They call him “Wow” around Mark Casse’s shedrow, a strong colt brimming with the kind of potential that keeps a trainer up at night, worrying.
His pedigree screams of turf greatness, but his workouts on dirt and a strong Nov. 24 main-track maiden score hinted at versatility.
Now, after a powerful performance in the $200,000 Lecomte Stakes Jan. 19 at Fair Grounds, War of Will seems bound for races reserved for the best of his generation — a path that leads to destiny on the first Saturday in May.
With Tyler Gaffalione along for the ride Saturday, the War Front colt turned his first strides on the Road to the Kentucky Derby into a four-length romp that announced his raw talent to the world.
ROAD TO THE KENTUCKY DERBY LEADERBOARD
Already seasoned after four starts on the grass and his five-length maiden win at Churchill Downs, War of Will had Casse praising the instincts of owner Gary Barber after he sailed to victory in the one-mile and 70-yard race.
“I’ll give it to Gary Barber. He was like, ‘We have to try the dirt,’ ” Casse said. “Every time we worked him, everybody was like, ‘This is a good dirt horse.’ I thought his earlier win at Churchill Downs was so impressive. He’s got a tremendous cruising speed.
“I have just the utmost respect for this horse. I think he has the potential to be an absolute superstar.”
Gaffalione coaxed War of Will into that high cruising speed in the Lecomte, easing his eager mount into a stalking third outside as longshot Malpais put up an opening quarter in :24.33 and eventual third-place finisher Manny Wah poked a head in front for a :49.22 half. But as three-quarters went in 1:14.63, War of Will’s natural speed already started to carry him past his competition like the 8-5 favorite he was.
“I was just worried about moving too soon,” Gaffalione said. “He was carrying me so well, and I was trying to wait as long as I could, but when I unleashed him, he really turned it on.
“He’s something special. You just put him wherever, and he handles the rest.”
Despite running four wide on the first turn and five wide on the second, War of Will had plenty of run left as he was set down for the drive from the four path. He kicked into high gear through a 1:39.50 mile en route to a final time of 1:43.44 on a fast track and galloped out with relish. Hog Creek Hustle closed to get second, and Manny Wah rounded out the trifecta two lengths back.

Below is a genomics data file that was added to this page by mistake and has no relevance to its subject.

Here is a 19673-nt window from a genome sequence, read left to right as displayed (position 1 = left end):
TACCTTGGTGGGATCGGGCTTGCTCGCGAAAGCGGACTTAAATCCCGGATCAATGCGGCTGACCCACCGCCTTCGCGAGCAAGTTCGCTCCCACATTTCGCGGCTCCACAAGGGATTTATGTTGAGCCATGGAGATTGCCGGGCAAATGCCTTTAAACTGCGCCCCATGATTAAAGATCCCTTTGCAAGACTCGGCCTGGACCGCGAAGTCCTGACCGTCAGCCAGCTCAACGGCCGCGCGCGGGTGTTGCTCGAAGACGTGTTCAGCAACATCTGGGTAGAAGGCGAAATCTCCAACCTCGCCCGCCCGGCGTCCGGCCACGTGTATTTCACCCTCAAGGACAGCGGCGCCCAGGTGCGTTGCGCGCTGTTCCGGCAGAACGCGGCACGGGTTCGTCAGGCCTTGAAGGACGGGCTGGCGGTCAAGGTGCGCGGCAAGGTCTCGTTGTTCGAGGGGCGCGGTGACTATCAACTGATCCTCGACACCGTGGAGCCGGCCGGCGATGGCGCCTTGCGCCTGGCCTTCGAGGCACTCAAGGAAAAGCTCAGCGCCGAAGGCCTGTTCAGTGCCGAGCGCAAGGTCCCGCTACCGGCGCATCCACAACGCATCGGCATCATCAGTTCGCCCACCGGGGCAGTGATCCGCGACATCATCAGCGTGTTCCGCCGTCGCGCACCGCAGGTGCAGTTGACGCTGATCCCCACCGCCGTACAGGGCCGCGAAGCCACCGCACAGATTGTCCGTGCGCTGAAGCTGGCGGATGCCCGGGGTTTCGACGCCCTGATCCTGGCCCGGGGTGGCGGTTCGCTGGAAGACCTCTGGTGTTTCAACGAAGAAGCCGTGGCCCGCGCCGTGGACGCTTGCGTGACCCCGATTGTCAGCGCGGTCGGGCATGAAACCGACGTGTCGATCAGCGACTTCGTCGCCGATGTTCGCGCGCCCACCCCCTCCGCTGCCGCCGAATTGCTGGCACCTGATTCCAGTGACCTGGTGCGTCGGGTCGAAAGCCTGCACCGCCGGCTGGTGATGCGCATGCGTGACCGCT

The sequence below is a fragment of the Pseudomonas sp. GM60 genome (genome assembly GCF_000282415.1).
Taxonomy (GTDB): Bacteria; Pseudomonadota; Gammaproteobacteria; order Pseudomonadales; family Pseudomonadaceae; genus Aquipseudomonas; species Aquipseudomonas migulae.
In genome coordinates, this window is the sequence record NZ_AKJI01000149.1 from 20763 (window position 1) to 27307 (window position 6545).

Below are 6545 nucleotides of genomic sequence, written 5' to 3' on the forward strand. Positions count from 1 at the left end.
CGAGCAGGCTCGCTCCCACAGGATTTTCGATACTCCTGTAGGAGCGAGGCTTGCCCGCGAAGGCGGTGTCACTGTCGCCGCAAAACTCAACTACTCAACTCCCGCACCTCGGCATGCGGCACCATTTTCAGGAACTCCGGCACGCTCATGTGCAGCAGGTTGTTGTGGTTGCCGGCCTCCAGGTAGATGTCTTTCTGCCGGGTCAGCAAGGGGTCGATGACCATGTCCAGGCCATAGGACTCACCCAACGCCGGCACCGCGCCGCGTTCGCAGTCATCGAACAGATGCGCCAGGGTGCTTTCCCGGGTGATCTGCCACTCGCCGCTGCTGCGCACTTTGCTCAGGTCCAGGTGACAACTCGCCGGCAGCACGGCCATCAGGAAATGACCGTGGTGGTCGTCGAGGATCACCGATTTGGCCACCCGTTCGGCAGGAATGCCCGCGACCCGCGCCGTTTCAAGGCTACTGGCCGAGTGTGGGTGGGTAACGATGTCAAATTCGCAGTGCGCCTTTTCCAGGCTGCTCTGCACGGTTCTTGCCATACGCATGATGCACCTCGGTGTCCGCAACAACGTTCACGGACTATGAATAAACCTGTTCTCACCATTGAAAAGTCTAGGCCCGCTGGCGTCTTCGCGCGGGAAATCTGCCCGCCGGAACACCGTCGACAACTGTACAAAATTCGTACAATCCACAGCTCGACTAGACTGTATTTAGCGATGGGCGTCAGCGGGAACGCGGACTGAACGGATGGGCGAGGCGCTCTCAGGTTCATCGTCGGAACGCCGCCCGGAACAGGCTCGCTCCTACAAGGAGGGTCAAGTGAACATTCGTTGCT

War of Will was bred in Kentucky by Flaxman Holdings out of the stakes-winning Sadler’s Wells mare Visions of Clarity, a half-sister to multiple Group 1 winner Spinning World, a son of Nureyev who took the 1997 Breeders’ Cup Mile. Visions of Clarity also produced Irish Group 1 winner Pathfork, stakes winner Tacticus, and stakes-placed Market Outlook.
Justin Casse picked up War of Will for $298,550 from Oak Tree Farm’s consignment to the Arqana May 2-Year-Old Breeze-Up Sale last year.
He performed well in top company on the grass after running third in maiden company Aug. 24 at Woodbine, with a second in the Grade 1 Summer Stakes at the Toronto track, a fourth in the Grade 3 Dixiana Bourbon Stakes at Keeneland, and a fifth in the Nov. 2 Breeders’ Cup Juvenile Turf at Churchill Downs. But it wasn’t until the move to dirt that he broke his maiden and on Saturday collected his first graded stakes score.
According to his trainer, the Grade 2 Risen Star Stakes going 1 1/16 miles on Feb. 16 at Fair Grounds is a probable next target for War of Will, who picked up 10 points on the Road to the Kentucky Derby Presented by Woodford Reserve leaderboard and improved his record to two wins, one second, and one third from six starts, with earnings of $251,569.
“I’ll talk to Gary, but it would make the most sense. That’s why we’re here,” Casse said. “We love this place, and it’s a great place to get a horse ready. I don’t know that there would be a real reason to leave.
“This was about a month ago, but I had some friends over and I said, ‘We have a big chance to win the Derby this year.’ I don’t usually say things like that, so that tells you what I think of him. We’ve been thinking about the Kentucky Derby for a long time, and now we’ll be thinking about it even more.”